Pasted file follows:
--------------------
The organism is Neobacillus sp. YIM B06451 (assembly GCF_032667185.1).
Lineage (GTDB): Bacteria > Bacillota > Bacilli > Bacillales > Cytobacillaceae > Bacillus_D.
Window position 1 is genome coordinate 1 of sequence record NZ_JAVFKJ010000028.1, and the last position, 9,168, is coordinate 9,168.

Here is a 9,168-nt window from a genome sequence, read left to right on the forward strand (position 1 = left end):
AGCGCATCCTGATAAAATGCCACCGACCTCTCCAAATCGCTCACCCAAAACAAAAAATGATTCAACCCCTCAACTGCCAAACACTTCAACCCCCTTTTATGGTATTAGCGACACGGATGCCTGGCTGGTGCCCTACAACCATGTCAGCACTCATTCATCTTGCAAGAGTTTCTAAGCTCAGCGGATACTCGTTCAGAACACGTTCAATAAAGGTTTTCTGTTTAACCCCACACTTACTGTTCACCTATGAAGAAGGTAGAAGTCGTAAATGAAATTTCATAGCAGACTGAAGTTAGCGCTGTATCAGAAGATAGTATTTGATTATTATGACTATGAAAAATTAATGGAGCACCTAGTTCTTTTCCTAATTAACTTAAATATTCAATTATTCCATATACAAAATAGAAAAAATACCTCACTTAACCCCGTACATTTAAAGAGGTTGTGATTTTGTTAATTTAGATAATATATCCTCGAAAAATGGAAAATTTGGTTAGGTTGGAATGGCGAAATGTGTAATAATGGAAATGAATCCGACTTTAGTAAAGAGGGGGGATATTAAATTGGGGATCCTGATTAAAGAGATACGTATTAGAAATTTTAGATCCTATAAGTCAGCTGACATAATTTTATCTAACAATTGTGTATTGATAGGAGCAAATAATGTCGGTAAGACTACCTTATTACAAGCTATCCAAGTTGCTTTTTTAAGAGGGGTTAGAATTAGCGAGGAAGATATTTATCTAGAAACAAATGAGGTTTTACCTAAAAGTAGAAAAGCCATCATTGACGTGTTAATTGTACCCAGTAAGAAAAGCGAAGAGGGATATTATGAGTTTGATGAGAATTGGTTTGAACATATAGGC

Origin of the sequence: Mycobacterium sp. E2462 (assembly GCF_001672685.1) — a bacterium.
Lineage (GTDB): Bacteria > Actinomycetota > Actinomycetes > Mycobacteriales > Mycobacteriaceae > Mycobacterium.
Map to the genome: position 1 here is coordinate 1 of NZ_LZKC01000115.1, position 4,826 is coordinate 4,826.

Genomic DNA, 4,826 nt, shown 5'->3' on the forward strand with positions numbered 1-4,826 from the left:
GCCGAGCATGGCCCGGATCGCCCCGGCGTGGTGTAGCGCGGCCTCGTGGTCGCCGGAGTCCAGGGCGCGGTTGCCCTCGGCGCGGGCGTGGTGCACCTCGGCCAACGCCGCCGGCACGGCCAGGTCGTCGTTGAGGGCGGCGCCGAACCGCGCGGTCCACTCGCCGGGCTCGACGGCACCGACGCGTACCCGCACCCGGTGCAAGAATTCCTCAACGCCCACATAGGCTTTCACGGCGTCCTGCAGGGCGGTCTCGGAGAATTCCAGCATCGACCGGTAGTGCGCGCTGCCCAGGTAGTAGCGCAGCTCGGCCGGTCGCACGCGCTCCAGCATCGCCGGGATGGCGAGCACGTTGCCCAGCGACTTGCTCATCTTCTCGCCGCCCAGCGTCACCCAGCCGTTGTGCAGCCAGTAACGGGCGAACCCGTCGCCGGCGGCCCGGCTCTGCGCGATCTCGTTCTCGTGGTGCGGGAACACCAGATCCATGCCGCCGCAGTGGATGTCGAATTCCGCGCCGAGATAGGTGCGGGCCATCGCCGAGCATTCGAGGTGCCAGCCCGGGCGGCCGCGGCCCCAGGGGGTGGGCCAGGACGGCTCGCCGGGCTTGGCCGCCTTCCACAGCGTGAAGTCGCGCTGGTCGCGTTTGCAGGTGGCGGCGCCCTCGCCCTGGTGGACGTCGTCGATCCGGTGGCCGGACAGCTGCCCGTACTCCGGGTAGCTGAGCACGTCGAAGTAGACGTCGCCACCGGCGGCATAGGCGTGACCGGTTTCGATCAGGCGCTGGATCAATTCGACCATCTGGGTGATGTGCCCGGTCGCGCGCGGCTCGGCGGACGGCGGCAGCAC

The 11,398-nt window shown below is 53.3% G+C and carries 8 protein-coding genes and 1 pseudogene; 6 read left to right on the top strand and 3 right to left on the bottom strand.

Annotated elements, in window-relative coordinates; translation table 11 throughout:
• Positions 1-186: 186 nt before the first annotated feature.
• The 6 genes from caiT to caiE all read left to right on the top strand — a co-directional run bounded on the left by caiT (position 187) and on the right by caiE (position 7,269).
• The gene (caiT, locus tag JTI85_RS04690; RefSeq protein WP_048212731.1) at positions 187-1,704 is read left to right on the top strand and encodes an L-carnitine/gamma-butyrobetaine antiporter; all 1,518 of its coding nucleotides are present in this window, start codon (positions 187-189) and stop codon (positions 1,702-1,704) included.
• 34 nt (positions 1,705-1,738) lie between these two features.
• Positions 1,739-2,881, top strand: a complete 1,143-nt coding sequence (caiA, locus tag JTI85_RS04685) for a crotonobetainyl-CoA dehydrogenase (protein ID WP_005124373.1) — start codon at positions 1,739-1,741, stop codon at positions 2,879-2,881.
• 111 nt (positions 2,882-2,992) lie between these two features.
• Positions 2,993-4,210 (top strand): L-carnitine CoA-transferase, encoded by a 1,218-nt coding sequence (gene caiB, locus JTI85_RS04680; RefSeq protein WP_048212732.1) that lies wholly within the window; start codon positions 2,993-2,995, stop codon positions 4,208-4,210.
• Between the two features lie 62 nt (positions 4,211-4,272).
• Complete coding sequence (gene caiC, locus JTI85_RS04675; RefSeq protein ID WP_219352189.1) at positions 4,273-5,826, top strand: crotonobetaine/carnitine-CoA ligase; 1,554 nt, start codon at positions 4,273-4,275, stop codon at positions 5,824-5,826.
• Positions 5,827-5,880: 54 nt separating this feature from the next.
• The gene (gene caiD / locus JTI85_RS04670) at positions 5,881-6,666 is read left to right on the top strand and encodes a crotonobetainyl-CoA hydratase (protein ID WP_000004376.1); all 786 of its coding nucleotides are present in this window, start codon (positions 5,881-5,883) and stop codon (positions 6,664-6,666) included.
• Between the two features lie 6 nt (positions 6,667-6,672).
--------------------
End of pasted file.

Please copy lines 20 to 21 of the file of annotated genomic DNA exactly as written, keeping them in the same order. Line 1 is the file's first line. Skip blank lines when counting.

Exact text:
• Between the two features lie 62 nt (positions 4,211-4,272).
• Complete coding sequence (gene caiC, locus JTI85_RS04675; RefSeq protein ID WP_219352189.1) at positions 4,273-5,826, top strand: crotonobetaine/carnitine-CoA ligase; 1,554 nt, start codon at positions 4,273-4,275, stop codon at positions 5,824-5,826.